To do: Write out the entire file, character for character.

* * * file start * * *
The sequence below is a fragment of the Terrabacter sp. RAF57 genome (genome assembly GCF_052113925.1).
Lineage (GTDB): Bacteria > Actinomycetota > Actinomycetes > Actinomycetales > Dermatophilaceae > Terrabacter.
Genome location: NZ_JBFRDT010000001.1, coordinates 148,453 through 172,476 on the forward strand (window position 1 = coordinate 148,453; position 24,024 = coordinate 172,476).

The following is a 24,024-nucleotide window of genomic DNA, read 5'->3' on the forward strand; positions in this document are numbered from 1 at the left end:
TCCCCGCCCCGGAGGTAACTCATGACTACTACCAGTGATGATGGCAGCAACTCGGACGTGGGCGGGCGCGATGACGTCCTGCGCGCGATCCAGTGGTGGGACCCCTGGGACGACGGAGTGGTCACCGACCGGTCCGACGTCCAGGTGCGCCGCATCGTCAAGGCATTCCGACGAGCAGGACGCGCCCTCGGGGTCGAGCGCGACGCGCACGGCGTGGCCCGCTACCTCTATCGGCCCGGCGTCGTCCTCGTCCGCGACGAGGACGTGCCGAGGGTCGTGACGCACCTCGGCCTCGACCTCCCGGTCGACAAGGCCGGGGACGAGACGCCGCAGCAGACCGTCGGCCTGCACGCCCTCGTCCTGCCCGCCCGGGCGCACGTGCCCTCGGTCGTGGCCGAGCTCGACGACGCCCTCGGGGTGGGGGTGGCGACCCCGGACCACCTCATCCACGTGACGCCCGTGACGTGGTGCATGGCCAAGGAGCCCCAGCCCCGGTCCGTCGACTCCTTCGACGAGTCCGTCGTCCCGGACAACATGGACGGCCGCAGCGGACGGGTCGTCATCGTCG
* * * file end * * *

The sequence below is a fragment of the Terrabacter sp. RAF57 genome (genome assembly GCF_052113925.1).
Lineage (GTDB): Bacteria > Actinomycetota > Actinomycetes > Actinomycetales > Dermatophilaceae > Terrabacter.
Genome location: NZ_JBFRDT010000001.1, coordinates 148,453 through 172,476 on the forward strand (window position 1 = coordinate 148,453; position 24,024 = coordinate 172,476).

The following is a 24,024-nucleotide window of genomic DNA, read 5'->3' on the forward strand; positions in this document are numbered from 1 at the left end:
TCCCCGCCCCGGAGGTAACTCATGACTACTACCAGTGATGATGGCAGCAACTCGGACGTGGGCGGGCGCGATGACGTCCTGCGCGCGATCCAGTGGTGGGACCCCTGGGACGACGGAGTGGTCACCGACCGGTCCGACGTCCAGGTGCGCCGCATCGTCAAGGCATTCCGACGAGCAGGACGCGCCCTCGGGGTCGAGCGCGACGCGCACGGCGTGGCCCGCTACCTCTATCGGCCCGGCGTCGTCCTCGTCCGCGACGAGGACGTGCCGAGGGTCGTGACGCACCTCGGCCTCGACCTCCCGGTCGACAAGGCCGGGGACGAGACGCCGCAGCAGACCGTCGGCCTGCACGCCCTCGTCCTGCCCGCCCGGGCGCACGTGCCCTCGGTCGTGGCCGAGCTCGACGACGCCCTCGGGGTGGGGGTGGCGACCCCGGACCACCTCATCCACGTGACGCCCGTGACGTGGTGCATGGCCAAGGAGCCCCAGCCCCGGTCCGTCGACTCCTTCGACGAGTCCGTCGTCCCGGACAACATGGACGGCCGCAGCGGACGGGTCGTCATCGTCG